Bill (not pictured) is one of millions of Uber and Lyft drivers in the US who, due in part to fluctuating customer demand and tips, can’t depend on a consistent paycheck.
Photo by Mario Tama/Getty Images
Bill, 70, earned $28,000 last year driving part-time for Uber.He prefers to drive during surges so he makes the most of his time.He’ll also cancel rides that take him to remote areas so he doesn’t lose money on the return trip.
“I spend a lot of time saying no,” said Bill, who asked to use a pseudonym and spoke on condition of anonymity for fear of professional repercussions. Throughout his years driving for Uber, he’s accepted less than 10% of his rides and canceled over 30% of them, according to a screenshot of his driver app viewed by Insider, to ensure he’s getting rides that are worth his time.
Last year, the 70-year-old earned over $28,000 across roughly 1,500 Uber trips. But he said surges — when high customer demand and lower driver supply increase prices for customers and drivers’ pay — have become less common in his area over the past year. As a result, he’s driving less and accepting fewer rides than he used to.
“I don’t work unless we have a surge,” he said.
Bill is one of the millions of Uber and Lyft drivers in the US who, due in part to fluctuating customer demand and tips, can’t depend on a consistent paycheck. As a result, many are calculating their earnings after accounting for vehicle expenses like gas to ensure driving is worth their time. While some have responded to unsatisfactory pay by working longer hours, others, like Bill, have driven less.
Bill, who lives in North Carolina, said he used to work roughly 40 online hours a week — which included time spent looking for rides and relocating to different areas to find passengers — and drove customers for about 30 hours. Today, he’s online for about 30 hours a week and has active rides for about 10 to 15 hours.
Bill said that the standard, non-surge pay rate calculated by Uber in his area is $0.61 per mile. He’s also paid a smaller per-mile rate based on how many minutes a drive is expected to take and can receive customer tips.
“The surges are much more infrequent, and I’m not going anywhere for $0.61 a mile,” he said.
Bill said 61 cents per mile is the standard distance rate used in his pay calculations.
A few strategies still work for him to make decent money
Scott Olson/Getty Images
Bill thinks an uptick in drivers is among the key reasons for the decline in surges in his area. During the pandemic, when some gig workers stopped driving due to health concerns, he said he earned up to $50 an hour before expenses during some stretches.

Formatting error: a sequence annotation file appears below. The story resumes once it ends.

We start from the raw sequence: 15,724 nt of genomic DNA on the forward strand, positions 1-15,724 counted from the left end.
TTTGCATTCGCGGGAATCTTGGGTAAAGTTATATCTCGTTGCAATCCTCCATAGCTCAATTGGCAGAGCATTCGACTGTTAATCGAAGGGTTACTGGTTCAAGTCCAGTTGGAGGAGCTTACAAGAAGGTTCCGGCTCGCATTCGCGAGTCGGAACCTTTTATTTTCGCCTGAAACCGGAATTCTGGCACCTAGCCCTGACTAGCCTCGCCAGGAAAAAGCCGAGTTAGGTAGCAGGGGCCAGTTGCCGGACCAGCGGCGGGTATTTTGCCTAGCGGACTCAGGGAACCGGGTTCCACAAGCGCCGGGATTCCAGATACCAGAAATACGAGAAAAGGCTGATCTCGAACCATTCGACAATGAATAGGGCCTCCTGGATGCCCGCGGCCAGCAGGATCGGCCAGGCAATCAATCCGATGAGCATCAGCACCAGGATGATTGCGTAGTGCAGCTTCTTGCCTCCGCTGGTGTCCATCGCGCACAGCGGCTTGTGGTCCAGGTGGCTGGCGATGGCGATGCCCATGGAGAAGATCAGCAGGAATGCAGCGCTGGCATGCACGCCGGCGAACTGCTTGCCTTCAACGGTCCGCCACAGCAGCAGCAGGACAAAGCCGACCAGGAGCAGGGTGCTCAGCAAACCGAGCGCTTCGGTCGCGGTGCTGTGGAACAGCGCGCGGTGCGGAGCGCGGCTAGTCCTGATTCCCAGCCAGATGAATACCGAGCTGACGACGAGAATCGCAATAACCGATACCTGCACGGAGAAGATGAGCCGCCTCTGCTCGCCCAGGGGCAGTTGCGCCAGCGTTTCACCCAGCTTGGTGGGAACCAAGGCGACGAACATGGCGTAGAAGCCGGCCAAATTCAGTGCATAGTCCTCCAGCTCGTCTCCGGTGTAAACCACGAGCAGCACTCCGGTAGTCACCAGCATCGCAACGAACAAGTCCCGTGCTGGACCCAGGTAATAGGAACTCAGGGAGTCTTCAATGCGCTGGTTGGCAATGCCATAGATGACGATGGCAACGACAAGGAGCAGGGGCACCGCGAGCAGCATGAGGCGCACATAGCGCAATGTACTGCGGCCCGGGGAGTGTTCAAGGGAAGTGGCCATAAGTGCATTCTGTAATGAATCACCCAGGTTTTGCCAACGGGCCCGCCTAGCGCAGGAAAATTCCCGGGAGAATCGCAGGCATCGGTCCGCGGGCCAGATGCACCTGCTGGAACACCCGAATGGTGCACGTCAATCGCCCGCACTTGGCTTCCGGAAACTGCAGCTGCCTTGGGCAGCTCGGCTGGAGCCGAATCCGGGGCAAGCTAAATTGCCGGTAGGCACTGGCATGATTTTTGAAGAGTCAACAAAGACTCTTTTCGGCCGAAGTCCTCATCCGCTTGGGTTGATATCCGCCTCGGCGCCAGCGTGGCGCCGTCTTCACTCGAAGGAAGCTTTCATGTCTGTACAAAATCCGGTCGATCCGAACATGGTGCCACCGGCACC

“We had almost no drivers, and the few of us out would sit and refuse to accept trips at $0.61 a mile,” he said. “Eventually they would raise the pay until we would accept.”
But there are more drivers now: Uber reported that its number of drivers hit a record-high five million in 2022. Now, Bill said he sometimes earns as little as $15 to $20 per hour.
However, there are still a few strategies that he uses to make decent money. First, he seeks out surges by hanging around the airport and bars during busy times.
“When a plane lands and people request Ubers the price jumps drastically,” he said. “A 20-minute ride goes from $10 to $20 to $40 and sometimes $50. The driver gets just short of 50% so a 35-minute ride can get you $30 to $60.”
He said the most common surge periods are between 10:00 p.m. and 2:30 a.m. on Fridays and Saturdays.
A “surge” ride with a pay boost
Another key strategy of Bill’s is to avoid “one-way rides.”
Bill recalled one past trip, when he drove a customer nearly two hours from his city to a more remote area. While he was paid $27 for the trip, he had to drive back home “for free” because no customers requested a ride in that direction.
After accounting for $0.65 per mile in vehicle expenses — which he said amounted to roughly $60 — he said he lost money on the round-trip.
“Our area is tough as so many trips leave you in an area with no ride back,” he said.
To avoid one-way rides, Bill asks customers when he picks them up whether their destination is in the area. If they’re headed out of town, he often makes an excuse for why he can’t drive them.
While drivers in some areas of the US — major cities in particular — can see their destination before they accept a trip, this feature hasn’t been rolled out everywhere, Sergio Avedian, a senior contributor to the gig-driver-advocacy blog and YouTube channel The Rideshare Guy, told Insider.
However, Bill’s approach comes with some risks. Uber lists refusing or canceling a trip based on the driver’s destination as something that could cause a driver to lose access to their account. Bill said he’s heard of drivers being banned from airport pickups for canceling long rides, but that it hasn’t happened to him yet
Drivers with a cancellation rate above 10% also lose access to their gold, platinum, or diamond statuses — which offer various benefits, like savings at select gas stations, through a rewards system.
But for now, Bill plans to continue relying on his strategies and only driving when he thinks it is profitable. He said it helps that he’s not reliant on Uber income.
“I drive to get out and don’t need the money,” he said. “I love it.”
Are you a gig worker willing to share your story about pay, schedule, and tipping? If so, reach out to this reporter at email@example.com.